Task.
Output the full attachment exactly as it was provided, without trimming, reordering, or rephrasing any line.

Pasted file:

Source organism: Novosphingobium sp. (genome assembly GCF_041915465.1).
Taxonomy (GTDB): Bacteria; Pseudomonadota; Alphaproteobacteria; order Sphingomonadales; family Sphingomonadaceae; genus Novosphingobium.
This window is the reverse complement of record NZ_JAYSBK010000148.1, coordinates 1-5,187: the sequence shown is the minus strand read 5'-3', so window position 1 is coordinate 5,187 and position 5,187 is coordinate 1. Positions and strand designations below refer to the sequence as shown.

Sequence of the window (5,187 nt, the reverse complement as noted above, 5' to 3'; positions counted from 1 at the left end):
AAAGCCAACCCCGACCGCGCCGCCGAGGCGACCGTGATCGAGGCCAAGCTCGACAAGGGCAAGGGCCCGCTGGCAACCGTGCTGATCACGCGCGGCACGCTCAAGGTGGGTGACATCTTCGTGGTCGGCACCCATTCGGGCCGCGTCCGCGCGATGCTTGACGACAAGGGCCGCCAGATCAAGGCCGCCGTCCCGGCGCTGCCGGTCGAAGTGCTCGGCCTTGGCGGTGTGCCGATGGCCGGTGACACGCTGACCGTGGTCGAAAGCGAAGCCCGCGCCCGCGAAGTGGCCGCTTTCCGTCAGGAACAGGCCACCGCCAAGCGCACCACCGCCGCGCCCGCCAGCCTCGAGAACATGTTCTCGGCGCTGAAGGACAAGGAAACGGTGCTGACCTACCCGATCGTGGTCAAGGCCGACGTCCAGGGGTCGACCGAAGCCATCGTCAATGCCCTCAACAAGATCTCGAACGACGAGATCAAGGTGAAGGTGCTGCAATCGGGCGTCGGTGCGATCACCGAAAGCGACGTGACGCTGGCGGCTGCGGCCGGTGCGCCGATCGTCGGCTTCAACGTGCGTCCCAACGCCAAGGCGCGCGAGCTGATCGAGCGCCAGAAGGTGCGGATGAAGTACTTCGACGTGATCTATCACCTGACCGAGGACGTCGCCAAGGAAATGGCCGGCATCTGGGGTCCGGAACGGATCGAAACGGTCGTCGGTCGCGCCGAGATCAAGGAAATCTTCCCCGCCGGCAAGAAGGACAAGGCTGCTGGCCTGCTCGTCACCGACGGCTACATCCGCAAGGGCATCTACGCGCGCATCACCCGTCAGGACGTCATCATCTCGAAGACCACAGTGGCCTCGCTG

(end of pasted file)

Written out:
Source organism: Novosphingobium sp. (genome assembly GCF_041915465.1).
Taxonomy (GTDB): Bacteria; Pseudomonadota; Alphaproteobacteria; order Sphingomonadales; family Sphingomonadaceae; genus Novosphingobium.
This window is the reverse complement of record NZ_JAYSBK010000148.1, coordinates 1-5,187: the sequence shown is the minus strand read 5'-3', so window position 1 is coordinate 5,187 and position 5,187 is coordinate 1. Positions and strand designations below refer to the sequence as shown.

Sequence of the window (5,187 nt, the reverse complement as noted above, 5' to 3'; positions counted from 1 at the left end):
AAAGCCAACCCCGACCGCGCCGCCGAGGCGACCGTGATCGAGGCCAAGCTCGACAAGGGCAAGGGCCCGCTGGCAACCGTGCTGATCACGCGCGGCACGCTCAAGGTGGGTGACATCTTCGTGGTCGGCACCCATTCGGGCCGCGTCCGCGCGATGCTTGACGACAAGGGCCGCCAGATCAAGGCCGCCGTCCCGGCGCTGCCGGTCGAAGTGCTCGGCCTTGGCGGTGTGCCGATGGCCGGTGACACGCTGACCGTGGTCGAAAGCGAAGCCCGCGCCCGCGAAGTGGCCGCTTTCCGTCAGGAACAGGCCACCGCCAAGCGCACCACCGCCGCGCCCGCCAGCCTCGAGAACATGTTCTCGGCGCTGAAGGACAAGGAAACGGTGCTGACCTACCCGATCGTGGTCAAGGCCGACGTCCAGGGGTCGACCGAAGCCATCGTCAATGCCCTCAACAAGATCTCGAACGACGAGATCAAGGTGAAGGTGCTGCAATCGGGCGTCGGTGCGATCACCGAAAGCGACGTGACGCTGGCGGCTGCGGCCGGTGCGCCGATCGTCGGCTTCAACGTGCGTCCCAACGCCAAGGCGCGCGAGCTGATCGAGCGCCAGAAGGTGCGGATGAAGTACTTCGACGTGATCTATCACCTGACCGAGGACGTCGCCAAGGAAATGGCCGGCATCTGGGGTCCGGAACGGATCGAAACGGTCGTCGGTCGCGCCGAGATCAAGGAAATCTTCCCCGCCGGCAAGAAGGACAAGGCTGCTGGCCTGCTCGTCACCGACGGCTACATCCGCAAGGGCATCTACGCGCGCATCACCCGTCAGGACGTCATCATCTCGAAGACCACAGTGGCCTCGCTG